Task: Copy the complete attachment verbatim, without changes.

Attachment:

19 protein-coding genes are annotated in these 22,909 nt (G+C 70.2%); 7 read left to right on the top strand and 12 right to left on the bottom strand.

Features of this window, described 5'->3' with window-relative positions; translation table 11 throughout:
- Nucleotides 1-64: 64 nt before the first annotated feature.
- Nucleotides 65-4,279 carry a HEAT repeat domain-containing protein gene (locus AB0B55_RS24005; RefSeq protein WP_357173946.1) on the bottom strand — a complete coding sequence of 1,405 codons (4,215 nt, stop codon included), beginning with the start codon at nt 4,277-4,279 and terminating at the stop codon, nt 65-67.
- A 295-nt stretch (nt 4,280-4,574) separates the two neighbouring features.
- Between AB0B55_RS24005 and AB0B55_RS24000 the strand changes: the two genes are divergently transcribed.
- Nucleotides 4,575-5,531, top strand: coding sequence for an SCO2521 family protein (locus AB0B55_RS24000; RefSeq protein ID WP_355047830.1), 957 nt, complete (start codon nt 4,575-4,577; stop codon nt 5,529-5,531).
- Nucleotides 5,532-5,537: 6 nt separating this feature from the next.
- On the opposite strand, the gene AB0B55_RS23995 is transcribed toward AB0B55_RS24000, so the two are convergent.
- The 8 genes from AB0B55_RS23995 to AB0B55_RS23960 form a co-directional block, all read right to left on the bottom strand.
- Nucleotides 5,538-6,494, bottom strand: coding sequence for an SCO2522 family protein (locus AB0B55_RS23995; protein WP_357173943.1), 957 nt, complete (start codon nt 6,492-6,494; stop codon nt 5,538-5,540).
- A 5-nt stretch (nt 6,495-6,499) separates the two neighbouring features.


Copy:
19 protein-coding genes are annotated in these 22,909 nt (G+C 70.2%); 7 read left to right on the top strand and 12 right to left on the bottom strand.

Features of this window, described 5'->3' with window-relative positions; translation table 11 throughout:
- Nucleotides 1-64: 64 nt before the first annotated feature.
- Nucleotides 65-4,279 carry a HEAT repeat domain-containing protein gene (locus AB0B55_RS24005; RefSeq protein WP_357173946.1) on the bottom strand — a complete coding sequence of 1,405 codons (4,215 nt, stop codon included), beginning with the start codon at nt 4,277-4,279 and terminating at the stop codon, nt 65-67.
- A 295-nt stretch (nt 4,280-4,574) separates the two neighbouring features.
- Between AB0B55_RS24005 and AB0B55_RS24000 the strand changes: the two genes are divergently transcribed.
- Nucleotides 4,575-5,531, top strand: coding sequence for an SCO2521 family protein (locus AB0B55_RS24000; RefSeq protein ID WP_355047830.1), 957 nt, complete (start codon nt 4,575-4,577; stop codon nt 5,529-5,531).
- Nucleotides 5,532-5,537: 6 nt separating this feature from the next.
- On the opposite strand, the gene AB0B55_RS23995 is transcribed toward AB0B55_RS24000, so the two are convergent.
- The 8 genes from AB0B55_RS23995 to AB0B55_RS23960 form a co-directional block, all read right to left on the bottom strand.
- Nucleotides 5,538-6,494, bottom strand: coding sequence for an SCO2522 family protein (locus AB0B55_RS23995; protein WP_357173943.1), 957 nt, complete (start codon nt 6,492-6,494; stop codon nt 5,538-5,540).
- A 5-nt stretch (nt 6,495-6,499) separates the two neighbouring features.